Simply beautiful

Brugge Travel Blog

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If you travel for a long period - like say a three month wander through Europe - you tend to get to a point where pretty much everything is much the same. There's the odd highlight, but mostly you're like "OK, what's the currency, what's the language, how do you say thank you?". One of the great advantages of living in London for travelling is you can go and see places briefly, so you don't get this sort of burn out. You head off for a weekend, visit somewhere amazing, then head back to your normal life (though London itself is as much of an attraction as most other places). Fortunately for us, Brugge is one of the places we went to for a short trip.
We'd been planning to get there for as long as we'd been travelling together - so about 4 years by the time we made it. We just never seemed to get around to it, there was always somewhere a little more exotic, or something a little more immediate and exciting to do then trundle over there. With the bank holiday weekend in need of filling though, we thought we'd get ourselves together and go.
Simply to help us cover a little more ground than we would otherwise in a few days, we booked ourselves on a tour... of sorts. Tracks travel is a tour company that specialises in super-budget backpacking type trips. They arrange the hostel, they drive the bus, otherwise they pretty much leave you to your own devices, which suits us nicely.
The trip over was pretty uneventful, and the hostel largely unremarkable (the Europa Hostel I think it's called - it's OK, but a little out of the way to be honest). The hostel was just about the only thing in Brugge that was unremarkable.
The whole place is just stunning - coming from the vaguely sterile suburbia of London, to the cobblestoned slendour of the old town of Brugge was a bit of a contrast. The canals lacing their way through the city add something magical and the incredibely - given the number of tourists they get - helpful and friendly Belgians were always ready with a tip for something to see or directions if you wondered a little off your path. We'd been to Brussels before, and there was an immediate and obvious - though hard to define - difference between the Flemish Brugge, and the French speaking capital. They seriously could be in completely differenct countries - different view point, different way and pace of life.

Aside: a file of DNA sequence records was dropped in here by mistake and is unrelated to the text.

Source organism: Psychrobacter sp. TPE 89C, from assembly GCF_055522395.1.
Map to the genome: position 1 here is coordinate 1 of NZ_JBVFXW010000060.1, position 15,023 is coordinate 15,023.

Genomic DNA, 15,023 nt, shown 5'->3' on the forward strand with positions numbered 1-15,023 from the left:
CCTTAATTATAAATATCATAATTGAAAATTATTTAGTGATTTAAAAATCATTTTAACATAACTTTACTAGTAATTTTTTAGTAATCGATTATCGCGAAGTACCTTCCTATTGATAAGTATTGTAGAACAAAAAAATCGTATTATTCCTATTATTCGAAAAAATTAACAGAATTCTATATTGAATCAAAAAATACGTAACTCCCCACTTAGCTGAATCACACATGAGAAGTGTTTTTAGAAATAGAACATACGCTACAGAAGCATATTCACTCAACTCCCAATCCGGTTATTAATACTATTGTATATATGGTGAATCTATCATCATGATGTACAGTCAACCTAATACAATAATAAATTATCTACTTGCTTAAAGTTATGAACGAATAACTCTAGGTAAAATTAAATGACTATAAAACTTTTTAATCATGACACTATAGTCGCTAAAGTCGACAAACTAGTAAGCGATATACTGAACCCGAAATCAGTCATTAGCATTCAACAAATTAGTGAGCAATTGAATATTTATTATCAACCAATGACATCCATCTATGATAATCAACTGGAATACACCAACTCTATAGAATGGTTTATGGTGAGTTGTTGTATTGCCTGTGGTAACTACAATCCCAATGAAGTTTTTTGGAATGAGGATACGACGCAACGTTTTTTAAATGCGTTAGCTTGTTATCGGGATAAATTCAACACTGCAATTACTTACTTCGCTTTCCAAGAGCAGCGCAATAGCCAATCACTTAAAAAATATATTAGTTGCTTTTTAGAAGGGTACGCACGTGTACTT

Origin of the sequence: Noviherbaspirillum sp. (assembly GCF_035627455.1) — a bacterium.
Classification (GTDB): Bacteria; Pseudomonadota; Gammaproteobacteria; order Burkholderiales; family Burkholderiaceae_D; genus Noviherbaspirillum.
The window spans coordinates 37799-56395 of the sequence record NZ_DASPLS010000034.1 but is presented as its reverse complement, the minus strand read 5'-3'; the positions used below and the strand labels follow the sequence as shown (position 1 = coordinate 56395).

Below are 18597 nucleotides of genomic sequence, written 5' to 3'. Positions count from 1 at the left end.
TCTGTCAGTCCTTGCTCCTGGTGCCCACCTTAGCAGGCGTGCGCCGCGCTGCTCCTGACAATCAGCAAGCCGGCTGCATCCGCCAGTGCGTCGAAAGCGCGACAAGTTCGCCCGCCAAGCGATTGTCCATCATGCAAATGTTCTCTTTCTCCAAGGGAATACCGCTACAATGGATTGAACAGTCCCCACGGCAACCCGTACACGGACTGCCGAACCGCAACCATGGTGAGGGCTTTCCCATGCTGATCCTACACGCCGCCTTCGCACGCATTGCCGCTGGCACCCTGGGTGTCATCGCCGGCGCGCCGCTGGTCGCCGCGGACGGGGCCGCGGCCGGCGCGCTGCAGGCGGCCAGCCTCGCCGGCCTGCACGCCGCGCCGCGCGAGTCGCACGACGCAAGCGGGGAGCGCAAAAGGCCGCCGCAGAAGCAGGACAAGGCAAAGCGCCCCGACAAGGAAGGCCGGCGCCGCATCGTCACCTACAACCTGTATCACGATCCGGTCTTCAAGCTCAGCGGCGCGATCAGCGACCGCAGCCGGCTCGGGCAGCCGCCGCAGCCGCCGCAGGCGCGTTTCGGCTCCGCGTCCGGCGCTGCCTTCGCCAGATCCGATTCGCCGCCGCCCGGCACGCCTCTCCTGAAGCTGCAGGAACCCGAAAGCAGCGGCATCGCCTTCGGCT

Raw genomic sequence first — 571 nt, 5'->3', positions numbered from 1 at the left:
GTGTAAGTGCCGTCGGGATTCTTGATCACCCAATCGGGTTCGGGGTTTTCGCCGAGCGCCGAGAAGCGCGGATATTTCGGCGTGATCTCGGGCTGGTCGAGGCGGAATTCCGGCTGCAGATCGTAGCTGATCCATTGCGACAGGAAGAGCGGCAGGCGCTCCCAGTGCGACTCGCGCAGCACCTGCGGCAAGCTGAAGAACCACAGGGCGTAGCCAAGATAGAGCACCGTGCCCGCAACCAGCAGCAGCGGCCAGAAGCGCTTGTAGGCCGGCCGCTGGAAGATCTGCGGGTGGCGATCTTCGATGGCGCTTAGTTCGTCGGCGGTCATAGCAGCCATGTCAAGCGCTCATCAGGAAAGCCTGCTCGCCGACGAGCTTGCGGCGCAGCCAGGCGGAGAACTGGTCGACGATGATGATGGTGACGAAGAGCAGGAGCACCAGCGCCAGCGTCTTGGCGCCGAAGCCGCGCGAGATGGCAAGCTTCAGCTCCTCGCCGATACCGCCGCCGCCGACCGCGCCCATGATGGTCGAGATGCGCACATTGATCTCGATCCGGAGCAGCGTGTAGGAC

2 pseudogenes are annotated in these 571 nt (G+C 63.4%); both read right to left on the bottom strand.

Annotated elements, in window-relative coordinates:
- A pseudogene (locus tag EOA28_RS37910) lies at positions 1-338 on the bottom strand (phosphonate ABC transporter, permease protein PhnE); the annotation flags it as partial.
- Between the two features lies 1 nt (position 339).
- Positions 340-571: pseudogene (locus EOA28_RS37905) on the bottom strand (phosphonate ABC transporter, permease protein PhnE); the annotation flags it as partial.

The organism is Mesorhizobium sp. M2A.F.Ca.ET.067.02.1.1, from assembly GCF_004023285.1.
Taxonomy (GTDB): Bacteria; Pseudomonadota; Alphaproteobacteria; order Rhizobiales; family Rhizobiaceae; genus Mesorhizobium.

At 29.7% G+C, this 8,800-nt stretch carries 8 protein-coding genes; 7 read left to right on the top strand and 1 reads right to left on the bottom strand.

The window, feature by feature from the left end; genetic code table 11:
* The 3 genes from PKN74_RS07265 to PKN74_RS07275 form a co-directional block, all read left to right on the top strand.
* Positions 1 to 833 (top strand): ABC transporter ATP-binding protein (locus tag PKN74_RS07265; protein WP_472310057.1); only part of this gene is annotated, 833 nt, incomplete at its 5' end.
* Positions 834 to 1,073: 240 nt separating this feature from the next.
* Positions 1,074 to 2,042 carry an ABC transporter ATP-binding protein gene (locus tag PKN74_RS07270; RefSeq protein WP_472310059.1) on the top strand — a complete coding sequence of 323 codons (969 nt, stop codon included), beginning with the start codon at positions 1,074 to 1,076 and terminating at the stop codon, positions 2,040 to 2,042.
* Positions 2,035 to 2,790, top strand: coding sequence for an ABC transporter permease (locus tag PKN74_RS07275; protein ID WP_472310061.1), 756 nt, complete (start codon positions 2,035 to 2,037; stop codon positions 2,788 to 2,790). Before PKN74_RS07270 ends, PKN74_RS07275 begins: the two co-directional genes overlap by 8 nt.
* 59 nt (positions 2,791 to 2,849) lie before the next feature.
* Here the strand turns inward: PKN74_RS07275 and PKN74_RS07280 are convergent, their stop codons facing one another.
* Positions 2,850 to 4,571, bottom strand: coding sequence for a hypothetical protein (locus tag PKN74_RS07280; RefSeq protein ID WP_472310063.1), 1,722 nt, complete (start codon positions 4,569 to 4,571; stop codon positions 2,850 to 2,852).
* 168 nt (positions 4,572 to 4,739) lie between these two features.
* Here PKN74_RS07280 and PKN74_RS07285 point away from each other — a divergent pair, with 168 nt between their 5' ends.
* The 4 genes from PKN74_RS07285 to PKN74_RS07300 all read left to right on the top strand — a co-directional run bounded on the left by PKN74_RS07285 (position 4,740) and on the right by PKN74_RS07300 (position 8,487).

We wondered a lot, saw the big bell tower thing, the little vial of Jesus' blood, and all the little streets around the old town. Our little tour group met up for a bit of a meal on the main square in the evening - it was OK, contrary to a lot of places where you pay well over the odds just to eat with a bunch of other tourists on the main square, the prices were not terrifically inflated, and there were indeed a number of Belgians at the tables around us. Food was reasonable as well - Cafe Belfort (that's the name of the big tower thing too, the Belfort, just remembered that) I think it was called. The frites, as ever, were to die for.

Afterwards we carried on to sample a few of the local brews. Here, to be truthful, we were a touch misled by the ever friendly tour guy James. On the street behind the cafe was a number of bars, one of which served an apparently famous "metre of beer". Belgium is well known for the quality and variety of it's beers, and with good reason. What was served in the metre of beer - which was a metre long plank of wood with about 8 holes drilled in it that had small beers in them, probably about 3 pints in total - was little better than, well, a warm VB. Probably worse. It was effectively undrinkable. Given the number and variety of bars in Brugge, even on that same street, this was something of a waste of time and effort.

Anyway, late on we wondered back to the hostel ready for the next day.
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photo by: Chokk